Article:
The Fox trot is the dance of Fred Astaire and Ginger Rogers. This dance originated in 1913 when a vaudeville performer by the name of Harry Fox performed a little trot. This smooth and elegant dance is extremely versatile and can be danced to a variety of musical styles. It is the easiest smooth dance and is popular with beginners and advanced dancers alike.
The Waltz grew out of the Germanic dances of the 17th and 18th century. Waltz was the first dance in which the man and lady danced with body contact, and was considered quite scandalous in its day. Waltz is characterized by a lovely rise and fall action. Waltz has an elegant gracefulness with a romantic feel.
The Tango evolved as a ballroom dance from the sultry Argentine Tango danced in the bordellos of Buenos Aires, Argentina. It emerged as a highly passionate dance, one that the respectable classes of society shunned. The American style Tango is characterized by a close hold and sharp movements and has a staccato feel.
Where Ballroom Tango is very formalized, Argentine Tango is an improvisational form.
This gorgeous style of dancing has its origins in the brothels of Buenos Aires in the late 19th century. It differs from the American (or ballroom) Style in several ways. The Argentine Tango hold, (or dance position), is more of a close embrace.
The Viennese Waltz dates back to the early 1700's in Europe. Like the Waltz, many considered the dance to be immoral. It is characterized by its speed, (approximately twice as fast as Waltz), and features a series of left and right turns as the couple whirls around the dance floor. The faster music requires dancers to have greater technique.
The Quickstep is a very fast, light and lively dance in which the partners seem to fly around the ballroom and execute a series of kicks, skips, jumps and runs. The Dance began as a quick version of the Fox trot.
The Rumba is often referred to as the "dance of love". It is a non-progressive dance which features a hip action known as "Cuban Motion". It is danced to slow, romantic music with a Latin beat. Rumba is derived from the Afro-Caribbean dance "Son" and has been popular in this country as a ballroom dance since the 1930's.
The "Cha Cha Cha" was introduced to the United States in the early 1950's and promptly sparked a dance craze. Cuban in origin, the Cha Cha evolved from a slow version of Mambo called "Triple Mambo". It is a fun, flirtatious dance which emphasizes Cuban Motion and rhythm expressed throughout the body.
The Samba is the national dance of Brazil. This dance was first introduced in the U.S. in the late 1920's. It was a solo art form with rapidly moving hips and quick transfers of weight. It eventually evolved into a couples' dance. In Brazil, however, it remains a solo dance form.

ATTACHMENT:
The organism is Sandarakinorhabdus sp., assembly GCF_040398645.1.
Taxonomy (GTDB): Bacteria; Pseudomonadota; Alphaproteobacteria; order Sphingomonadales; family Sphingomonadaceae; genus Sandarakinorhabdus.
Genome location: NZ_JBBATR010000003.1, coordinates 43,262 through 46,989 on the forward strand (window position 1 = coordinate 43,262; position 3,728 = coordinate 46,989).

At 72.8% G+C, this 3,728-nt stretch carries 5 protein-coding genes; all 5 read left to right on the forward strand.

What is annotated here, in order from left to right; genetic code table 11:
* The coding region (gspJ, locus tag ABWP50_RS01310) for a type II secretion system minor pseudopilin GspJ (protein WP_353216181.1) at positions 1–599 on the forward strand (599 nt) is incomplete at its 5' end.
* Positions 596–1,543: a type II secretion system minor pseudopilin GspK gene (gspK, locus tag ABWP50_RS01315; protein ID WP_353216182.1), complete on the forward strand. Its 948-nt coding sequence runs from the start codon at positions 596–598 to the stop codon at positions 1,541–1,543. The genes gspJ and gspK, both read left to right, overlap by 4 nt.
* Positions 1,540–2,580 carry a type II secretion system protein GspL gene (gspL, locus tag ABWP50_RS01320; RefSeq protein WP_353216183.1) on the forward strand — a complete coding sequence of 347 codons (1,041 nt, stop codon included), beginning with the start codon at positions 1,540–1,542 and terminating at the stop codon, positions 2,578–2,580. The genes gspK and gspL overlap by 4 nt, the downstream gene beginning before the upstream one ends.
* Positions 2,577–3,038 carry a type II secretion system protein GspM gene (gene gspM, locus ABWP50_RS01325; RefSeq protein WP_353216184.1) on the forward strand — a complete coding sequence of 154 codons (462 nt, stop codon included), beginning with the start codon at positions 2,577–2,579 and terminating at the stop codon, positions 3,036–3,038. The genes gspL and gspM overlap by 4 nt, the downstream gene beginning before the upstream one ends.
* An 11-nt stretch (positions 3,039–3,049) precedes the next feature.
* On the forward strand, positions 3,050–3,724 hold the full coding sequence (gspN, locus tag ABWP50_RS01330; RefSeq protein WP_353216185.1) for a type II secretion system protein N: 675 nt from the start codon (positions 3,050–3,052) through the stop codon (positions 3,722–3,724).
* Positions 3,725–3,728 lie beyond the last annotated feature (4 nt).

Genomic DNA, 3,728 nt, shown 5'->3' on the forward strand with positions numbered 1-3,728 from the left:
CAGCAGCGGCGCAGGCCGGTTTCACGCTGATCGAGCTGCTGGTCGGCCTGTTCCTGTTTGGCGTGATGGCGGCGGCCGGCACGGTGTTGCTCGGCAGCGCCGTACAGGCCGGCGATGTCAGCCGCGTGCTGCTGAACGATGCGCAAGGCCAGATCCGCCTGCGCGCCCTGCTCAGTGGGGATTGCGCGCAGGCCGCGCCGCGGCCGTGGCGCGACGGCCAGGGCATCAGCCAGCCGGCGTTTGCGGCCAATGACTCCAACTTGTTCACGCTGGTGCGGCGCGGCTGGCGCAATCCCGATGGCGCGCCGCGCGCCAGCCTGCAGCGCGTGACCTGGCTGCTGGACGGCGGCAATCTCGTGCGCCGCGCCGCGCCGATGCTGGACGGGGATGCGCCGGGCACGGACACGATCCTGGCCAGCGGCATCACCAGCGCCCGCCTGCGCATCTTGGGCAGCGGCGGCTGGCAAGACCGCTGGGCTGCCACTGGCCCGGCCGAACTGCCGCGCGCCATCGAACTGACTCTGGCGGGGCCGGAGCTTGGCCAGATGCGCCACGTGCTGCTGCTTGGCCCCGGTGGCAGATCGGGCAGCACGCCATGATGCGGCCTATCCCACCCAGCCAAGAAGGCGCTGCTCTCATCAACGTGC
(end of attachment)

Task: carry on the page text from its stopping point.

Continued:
The Bolero is thought to have similar origins to the Rumba. It is sometimes called the "Cuban Dance of Love". The Bolero is a slow, beautiful, expressive dance. It is believed to have evolved from such dances as the Danzon, the Beguine and the Fandango. Contemporary Bolero music is slow with a romantic feel.
Prerez Prado is credited with introducing Mambo at a Havana nightclub in 1943. Around 1947, Mambo arrived in New York, quickly becoming all the rage. The Mambo is a spot dance and the steps are quite compact. It is characterized by strong Cuban Motion.
A truly great club dance found in dance clubs that play Latin music. Salsa as a dance style began in New York in the Latino dance clubs in the 1960's and 1970's. It is a mix of many Latin dances, but it most closely resembles Mambo. It is fun, accessible, and sexy. Both the music and the dance continue to evolve in the Salsa clubs of New York, Los Angeles and beyond.
The Merengue is a popular dance of Haiti and the Dominican Republic. Musically, it has links with Cuba but the dance belongs to the island of Hispaniola. It is a fun and easy dance made up of simple steps. Noted for its Cuban Motion, Merengue is also characterized by its marching feeling.
The Paso Doble is a stirring and dramatic dance based on a Spanish bull fight. The leader in this dance represents the Matador and the lady symbolizes his cape. Paso Doble features beautiful body shapes and sharp, flamenco-like footwork.
East Coast Swing
A dance made popular during World War II and danced to the music of Duke Ellington, Benny Goodman, Tommy Dorsey and Glen Miller. Swing traces its roots to the original swing dance, Lindy Hop, (also called Jitterbug and Swing).
Jive is similar to the triple-step East Coast Swing. However, Jive is much faster, and uses a lot of knee action.
West Coast Swing
The West Coast Swing was born in California during the 1940's. West Coast Swing is smooth and danced in a slot. It can be danced to a wide range of music including Rhythm and Blues, Country Western, Disco, Rock and Pop.
Hustle is one of the partner disco dances that developed in the 1970's. It is a fast moving, energetic dance characterized by its many turns. It is danced to Disco style music. This dance was featured in the film, "Saturday Night Fever", starring John Travolta. The Hustle continues to be a very popular dance today.
Night Club Two Step
The Night Club Two Step is one of the most practical and versatile social dances which is perfectly suited for contemporary and popular ballads. It is a slow, romantic dance that features rock steps. It is confined to a single, compact space on the dance floor. It is perfect for crowded nightclub floors.